Upfronts ’19: Corus pairs with Complex in digital push

While much of its social content has courted female audiences in the past, Corus is now making sure young men are also served with relevant content.
Hot Ones

Last night, Corus capped off its Upfronts season with a glamorous party in the heart of Toronto’s Don Valley. Celebs including Tom Payne, Chris Parnell, Sabrina Jalees and Lilly Singh, and brands and agencies were treated to quirky games and cool drinks between presentations.

But besides Corus’ lineup – much of which had already been revealed in small waves the week prior to the Upfront – the real star of the show was digital.

Besides Corus’ new partnership with Amazon, creating what it calls a virtual BDU, the entertainment company also showcased a brand new partnership with U.S.-based, Gen Z-targeted media group Complex, as well as expansions on its current social and digital initiatives with in-house social agency So.da and the recently acquired Kin Canada.

With Complex, Corus has become the official Canadian sales partner of all of its properties. It will also manage Complex’s social networks in Canada and will create localized, Canadian versions of some of its original short, mid and long-form content. Some of Complex’s most well-known properties include the Hot Ones format, which sees celebrities answering interview questions while eating progressively spicier wings (the most recent episode featuring the Jonas Brothers has racked up 3.4 million views) and Sneaker Shopping, which sees celebrities sharing their thoughts and stories during an outing of, you guessed it, sneaker shopping (the most recent episode had 1.2 million views at press time, only 12 hours after publishing). Sneaker Shopping is among the series getting the Canadian treatment, with a localized version to be produced this fall.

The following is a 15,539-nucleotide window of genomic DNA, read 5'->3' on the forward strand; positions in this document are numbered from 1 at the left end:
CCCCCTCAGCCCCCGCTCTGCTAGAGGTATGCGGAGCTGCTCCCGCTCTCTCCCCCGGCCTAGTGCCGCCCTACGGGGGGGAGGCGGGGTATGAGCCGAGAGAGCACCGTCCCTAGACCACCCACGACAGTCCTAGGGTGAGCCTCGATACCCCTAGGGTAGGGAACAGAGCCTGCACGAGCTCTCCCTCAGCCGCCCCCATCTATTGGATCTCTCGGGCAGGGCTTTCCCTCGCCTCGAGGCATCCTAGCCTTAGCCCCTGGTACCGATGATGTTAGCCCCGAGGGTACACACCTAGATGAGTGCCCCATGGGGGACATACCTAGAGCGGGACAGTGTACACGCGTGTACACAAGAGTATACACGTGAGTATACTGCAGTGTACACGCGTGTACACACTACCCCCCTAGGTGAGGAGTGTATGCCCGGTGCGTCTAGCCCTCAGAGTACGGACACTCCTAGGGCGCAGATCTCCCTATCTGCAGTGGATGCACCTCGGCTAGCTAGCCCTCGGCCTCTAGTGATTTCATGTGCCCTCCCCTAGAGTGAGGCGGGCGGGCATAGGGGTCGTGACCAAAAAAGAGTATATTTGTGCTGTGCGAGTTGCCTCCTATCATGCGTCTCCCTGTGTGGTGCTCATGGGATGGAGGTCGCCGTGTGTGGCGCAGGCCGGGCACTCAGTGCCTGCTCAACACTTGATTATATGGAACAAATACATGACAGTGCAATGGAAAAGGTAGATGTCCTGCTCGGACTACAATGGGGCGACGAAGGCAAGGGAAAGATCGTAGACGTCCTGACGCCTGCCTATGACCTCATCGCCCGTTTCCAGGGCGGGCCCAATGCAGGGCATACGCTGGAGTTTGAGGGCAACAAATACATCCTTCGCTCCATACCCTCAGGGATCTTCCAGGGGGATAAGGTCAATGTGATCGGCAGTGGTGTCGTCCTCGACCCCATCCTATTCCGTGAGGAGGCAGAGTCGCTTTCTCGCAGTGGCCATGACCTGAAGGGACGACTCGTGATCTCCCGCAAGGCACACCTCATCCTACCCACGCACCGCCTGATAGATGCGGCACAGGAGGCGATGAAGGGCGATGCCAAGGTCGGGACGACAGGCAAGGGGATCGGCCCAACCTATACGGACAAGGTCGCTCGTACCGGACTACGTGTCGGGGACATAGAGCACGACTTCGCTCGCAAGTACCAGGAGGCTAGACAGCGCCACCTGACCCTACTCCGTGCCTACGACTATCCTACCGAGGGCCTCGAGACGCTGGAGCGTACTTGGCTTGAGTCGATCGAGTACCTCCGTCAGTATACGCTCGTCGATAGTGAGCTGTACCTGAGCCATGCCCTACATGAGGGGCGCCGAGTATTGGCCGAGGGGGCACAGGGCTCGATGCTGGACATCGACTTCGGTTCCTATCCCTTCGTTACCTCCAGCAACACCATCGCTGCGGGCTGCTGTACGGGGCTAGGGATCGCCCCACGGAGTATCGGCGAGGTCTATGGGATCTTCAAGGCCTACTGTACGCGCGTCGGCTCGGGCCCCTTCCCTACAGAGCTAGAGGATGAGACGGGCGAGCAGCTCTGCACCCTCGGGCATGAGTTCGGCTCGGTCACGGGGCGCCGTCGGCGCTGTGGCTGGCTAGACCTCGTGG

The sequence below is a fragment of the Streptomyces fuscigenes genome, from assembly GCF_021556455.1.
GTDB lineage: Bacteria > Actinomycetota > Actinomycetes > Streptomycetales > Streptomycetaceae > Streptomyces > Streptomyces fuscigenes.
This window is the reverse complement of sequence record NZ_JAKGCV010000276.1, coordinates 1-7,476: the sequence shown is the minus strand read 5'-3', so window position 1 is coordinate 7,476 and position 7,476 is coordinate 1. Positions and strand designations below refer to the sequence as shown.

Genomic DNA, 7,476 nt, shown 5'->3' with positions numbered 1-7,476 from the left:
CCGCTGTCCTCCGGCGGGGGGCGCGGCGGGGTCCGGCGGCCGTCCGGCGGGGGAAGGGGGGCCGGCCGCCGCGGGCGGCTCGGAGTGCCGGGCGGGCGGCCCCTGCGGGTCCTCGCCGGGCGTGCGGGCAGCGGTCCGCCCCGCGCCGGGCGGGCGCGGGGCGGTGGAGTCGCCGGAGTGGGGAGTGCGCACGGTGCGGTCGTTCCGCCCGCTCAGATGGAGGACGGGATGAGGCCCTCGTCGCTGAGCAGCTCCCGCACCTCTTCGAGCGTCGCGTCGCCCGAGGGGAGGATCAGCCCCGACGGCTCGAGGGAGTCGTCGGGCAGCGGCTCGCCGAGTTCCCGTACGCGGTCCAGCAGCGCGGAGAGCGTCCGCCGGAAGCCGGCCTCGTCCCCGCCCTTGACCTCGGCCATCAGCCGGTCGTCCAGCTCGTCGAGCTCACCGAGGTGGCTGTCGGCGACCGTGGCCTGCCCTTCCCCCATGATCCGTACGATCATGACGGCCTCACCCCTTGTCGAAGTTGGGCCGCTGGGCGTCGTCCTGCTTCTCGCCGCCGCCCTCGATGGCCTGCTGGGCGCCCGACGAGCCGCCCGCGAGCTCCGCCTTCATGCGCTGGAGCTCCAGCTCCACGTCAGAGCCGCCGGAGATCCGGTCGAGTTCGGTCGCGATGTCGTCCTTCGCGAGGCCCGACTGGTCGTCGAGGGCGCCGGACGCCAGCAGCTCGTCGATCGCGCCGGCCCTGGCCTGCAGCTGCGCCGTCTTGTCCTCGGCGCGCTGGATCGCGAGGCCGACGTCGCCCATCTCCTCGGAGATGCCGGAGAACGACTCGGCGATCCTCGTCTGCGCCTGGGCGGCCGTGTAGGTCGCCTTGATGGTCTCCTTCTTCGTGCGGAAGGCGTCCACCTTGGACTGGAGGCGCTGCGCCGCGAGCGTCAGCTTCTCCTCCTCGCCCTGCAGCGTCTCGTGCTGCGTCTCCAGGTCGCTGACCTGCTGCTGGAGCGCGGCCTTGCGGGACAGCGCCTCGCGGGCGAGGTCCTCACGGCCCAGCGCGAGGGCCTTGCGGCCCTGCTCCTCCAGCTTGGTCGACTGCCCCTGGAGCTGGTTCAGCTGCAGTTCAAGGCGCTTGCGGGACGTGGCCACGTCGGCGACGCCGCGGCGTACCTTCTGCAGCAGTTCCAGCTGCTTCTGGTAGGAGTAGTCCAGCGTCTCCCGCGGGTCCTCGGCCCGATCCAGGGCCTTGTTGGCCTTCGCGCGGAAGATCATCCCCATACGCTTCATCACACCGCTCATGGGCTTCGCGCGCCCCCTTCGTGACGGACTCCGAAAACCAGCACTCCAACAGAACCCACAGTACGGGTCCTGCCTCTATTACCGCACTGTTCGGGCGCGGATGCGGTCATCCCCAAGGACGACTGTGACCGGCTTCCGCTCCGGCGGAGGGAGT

The digital network will be promoted with a linear boost; Corus will air a one-hour block of Complex content following the conclusion of Saturday Night Live this fall.

Complex is particularly appealing with the male 18- to 24-demographic, and Dervla Kelly, SVP of marketing and head of So.da, says that’s an area Corus wants to hone its focus on through digital content. “Men watch more than just sports,” she tells MiC. “We’ve put so much effort into our female audiences and their purchasing power, but we know that men today are big consumers. Complex has a really engaged audience who comes back week after week.”

That commitment to male audiences also extends to the launch of a new male-focused vertical on Kin. It’s added a new roster of male creators including Mikey Bustos, John Rush, Style by Hari and more.

Kelly says this will help bridge the gap between some of Corus’ more male-focused linear properties and the digital space. “We’re going to talk to advertisers about how they can reach young men across our networks – History, Adult Swim, Global – and add on this new opportunity where they can also reach them on digital.” She says So.da has seen its brand partners increase their influencer budgets over the last year, and that’s prompted the division to make a major investment in its creator roster.

Lastly, Corus has formally partnered with Twitter to launch Twitter Originals, fueled by So.da. So.da has already created a number of midform, brand-fueled series such as Food Network Canada’s #DestinationDishes (sponsored by CIBC Aventura) and baking show Sweet Somethings powered by Philadelphia Cream Cheese. The partnership will now see So.da developing these types of series with exclusivity toward Twitter, such as the upcoming series #BestNightIn sponsored by Stella Artois.

Beyond Twitter, So.da has also launched its Originals division, which will create original content to run across Corus’ own platforms, such as the makeover series #RoomForImprovement on HGTV’s online properties, #StyleThatFits on Slice and trivia series #Quizzical on Global.

According to Kelly, last year Corus’ social and digital content saw more than six billion views, with more than 1.5 billion minutes watched. The minutes watched, she says, is a sign of strong engagement with the brand.

In addition to the digital opportunities, there could be potential with events in the future. Complex has an active live events division; last year the ComplexCon event saw 60,000 attendees at its Long Beach event. Complex says it is exploring bringing localized versions of the events to the market.